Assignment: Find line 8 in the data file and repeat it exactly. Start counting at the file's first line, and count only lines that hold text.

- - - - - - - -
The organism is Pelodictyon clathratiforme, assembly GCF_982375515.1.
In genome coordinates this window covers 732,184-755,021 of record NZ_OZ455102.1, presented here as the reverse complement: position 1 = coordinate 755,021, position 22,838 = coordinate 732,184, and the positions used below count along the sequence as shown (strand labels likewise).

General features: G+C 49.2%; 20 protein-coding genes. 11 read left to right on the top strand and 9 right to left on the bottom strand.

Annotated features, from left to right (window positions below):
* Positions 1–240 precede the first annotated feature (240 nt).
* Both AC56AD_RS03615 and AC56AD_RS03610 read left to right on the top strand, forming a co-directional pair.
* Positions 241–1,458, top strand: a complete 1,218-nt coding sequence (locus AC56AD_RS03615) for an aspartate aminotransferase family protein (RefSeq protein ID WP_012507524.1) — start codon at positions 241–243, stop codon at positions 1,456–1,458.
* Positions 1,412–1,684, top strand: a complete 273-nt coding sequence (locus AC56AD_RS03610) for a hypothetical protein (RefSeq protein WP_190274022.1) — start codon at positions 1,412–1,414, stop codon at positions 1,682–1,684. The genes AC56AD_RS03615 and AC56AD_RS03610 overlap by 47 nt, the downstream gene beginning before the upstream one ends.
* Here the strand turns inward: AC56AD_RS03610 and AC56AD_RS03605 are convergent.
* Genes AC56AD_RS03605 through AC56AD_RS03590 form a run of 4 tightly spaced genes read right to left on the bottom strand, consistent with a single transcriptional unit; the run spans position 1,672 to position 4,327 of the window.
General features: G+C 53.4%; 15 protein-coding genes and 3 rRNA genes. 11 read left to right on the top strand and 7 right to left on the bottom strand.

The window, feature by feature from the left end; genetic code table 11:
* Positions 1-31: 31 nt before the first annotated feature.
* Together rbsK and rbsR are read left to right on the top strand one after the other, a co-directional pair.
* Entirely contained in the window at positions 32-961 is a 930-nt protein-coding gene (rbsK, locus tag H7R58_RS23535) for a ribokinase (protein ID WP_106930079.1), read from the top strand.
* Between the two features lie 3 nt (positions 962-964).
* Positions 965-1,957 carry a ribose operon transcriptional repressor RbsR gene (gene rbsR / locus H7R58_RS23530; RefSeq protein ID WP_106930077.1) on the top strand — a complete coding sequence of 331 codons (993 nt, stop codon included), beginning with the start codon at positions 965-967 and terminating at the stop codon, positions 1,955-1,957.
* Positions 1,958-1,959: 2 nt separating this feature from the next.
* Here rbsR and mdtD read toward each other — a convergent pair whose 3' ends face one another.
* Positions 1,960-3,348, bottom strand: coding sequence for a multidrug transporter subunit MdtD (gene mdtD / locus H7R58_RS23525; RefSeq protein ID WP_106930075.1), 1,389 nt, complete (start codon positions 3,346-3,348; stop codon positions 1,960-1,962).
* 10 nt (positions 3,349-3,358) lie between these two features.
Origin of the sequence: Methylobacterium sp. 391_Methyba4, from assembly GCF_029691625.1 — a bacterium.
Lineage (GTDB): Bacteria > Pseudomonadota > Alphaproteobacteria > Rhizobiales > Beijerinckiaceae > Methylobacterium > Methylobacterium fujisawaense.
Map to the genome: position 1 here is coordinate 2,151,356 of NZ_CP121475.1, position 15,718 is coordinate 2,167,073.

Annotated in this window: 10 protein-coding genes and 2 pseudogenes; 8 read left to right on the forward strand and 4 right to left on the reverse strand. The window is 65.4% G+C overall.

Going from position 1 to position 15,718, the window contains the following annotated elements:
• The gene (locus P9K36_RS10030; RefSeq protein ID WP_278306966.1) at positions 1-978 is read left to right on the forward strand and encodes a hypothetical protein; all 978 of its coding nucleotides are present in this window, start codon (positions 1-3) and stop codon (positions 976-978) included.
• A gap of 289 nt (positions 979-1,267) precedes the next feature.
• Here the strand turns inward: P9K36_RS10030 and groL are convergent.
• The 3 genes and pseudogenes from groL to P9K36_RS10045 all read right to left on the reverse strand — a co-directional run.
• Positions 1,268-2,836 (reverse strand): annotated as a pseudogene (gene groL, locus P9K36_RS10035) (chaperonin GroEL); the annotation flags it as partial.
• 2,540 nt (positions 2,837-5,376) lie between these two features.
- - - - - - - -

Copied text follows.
* Positions 1,412–1,684, top strand: a complete 273-nt coding sequence (locus AC56AD_RS03610) for a hypothetical protein (RefSeq protein WP_190274022.1) — start codon at positions 1,412–1,414, stop codon at positions 1,682–1,684. The genes AC56AD_RS03615 and AC56AD_RS03610 overlap by 47 nt, the downstream gene beginning before the upstream one ends.